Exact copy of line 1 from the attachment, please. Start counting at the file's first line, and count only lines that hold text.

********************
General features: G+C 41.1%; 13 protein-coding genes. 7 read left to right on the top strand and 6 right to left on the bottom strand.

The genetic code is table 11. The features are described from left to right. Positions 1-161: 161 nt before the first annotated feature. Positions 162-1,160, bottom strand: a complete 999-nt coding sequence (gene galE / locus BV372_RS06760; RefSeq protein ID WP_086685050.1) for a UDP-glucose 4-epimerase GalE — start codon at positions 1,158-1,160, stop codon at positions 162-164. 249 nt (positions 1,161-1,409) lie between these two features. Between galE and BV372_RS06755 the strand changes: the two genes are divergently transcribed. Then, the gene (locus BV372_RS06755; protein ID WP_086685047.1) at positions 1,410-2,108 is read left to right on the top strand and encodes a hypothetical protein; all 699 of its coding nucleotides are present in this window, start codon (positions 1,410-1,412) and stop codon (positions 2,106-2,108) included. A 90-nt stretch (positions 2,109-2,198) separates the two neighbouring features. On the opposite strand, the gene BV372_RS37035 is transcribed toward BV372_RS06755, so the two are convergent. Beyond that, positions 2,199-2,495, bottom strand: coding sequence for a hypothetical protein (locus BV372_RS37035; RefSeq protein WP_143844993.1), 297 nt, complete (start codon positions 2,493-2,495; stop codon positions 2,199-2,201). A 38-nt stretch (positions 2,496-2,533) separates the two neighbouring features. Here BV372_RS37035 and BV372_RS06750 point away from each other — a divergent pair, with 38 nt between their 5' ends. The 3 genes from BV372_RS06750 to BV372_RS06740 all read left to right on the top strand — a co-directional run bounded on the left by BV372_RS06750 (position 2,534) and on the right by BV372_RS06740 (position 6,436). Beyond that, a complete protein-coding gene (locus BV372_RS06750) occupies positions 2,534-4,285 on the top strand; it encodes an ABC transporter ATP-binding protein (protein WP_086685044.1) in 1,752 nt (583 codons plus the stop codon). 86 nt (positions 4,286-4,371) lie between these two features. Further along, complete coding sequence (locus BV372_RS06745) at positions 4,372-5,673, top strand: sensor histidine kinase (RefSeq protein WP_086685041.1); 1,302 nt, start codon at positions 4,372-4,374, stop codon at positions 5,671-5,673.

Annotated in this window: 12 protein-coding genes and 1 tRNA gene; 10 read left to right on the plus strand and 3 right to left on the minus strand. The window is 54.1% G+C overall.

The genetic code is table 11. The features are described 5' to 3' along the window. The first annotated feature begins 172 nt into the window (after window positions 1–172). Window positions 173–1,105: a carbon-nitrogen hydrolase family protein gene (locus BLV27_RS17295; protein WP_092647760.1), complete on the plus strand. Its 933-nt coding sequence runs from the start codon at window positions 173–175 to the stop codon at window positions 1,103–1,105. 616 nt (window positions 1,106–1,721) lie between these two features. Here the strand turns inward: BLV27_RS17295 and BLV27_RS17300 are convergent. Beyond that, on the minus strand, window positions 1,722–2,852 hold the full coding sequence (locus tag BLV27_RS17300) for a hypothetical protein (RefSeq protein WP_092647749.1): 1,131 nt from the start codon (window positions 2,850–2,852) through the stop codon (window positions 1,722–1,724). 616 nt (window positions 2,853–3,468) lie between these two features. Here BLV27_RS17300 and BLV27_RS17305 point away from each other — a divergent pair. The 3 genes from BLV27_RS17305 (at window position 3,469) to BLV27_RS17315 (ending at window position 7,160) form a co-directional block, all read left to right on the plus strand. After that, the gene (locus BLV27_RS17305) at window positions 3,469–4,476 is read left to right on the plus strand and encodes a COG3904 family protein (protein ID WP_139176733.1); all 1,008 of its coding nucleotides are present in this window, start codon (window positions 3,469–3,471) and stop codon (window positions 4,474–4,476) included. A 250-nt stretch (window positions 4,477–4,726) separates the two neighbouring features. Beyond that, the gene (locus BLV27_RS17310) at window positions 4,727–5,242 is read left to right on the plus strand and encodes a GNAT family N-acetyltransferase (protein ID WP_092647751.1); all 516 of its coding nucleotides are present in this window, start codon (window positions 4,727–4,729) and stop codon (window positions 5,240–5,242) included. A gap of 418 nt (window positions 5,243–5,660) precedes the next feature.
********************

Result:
General features: G+C 41.1%; 13 protein-coding genes. 7 read left to right on the top strand and 6 right to left on the bottom strand.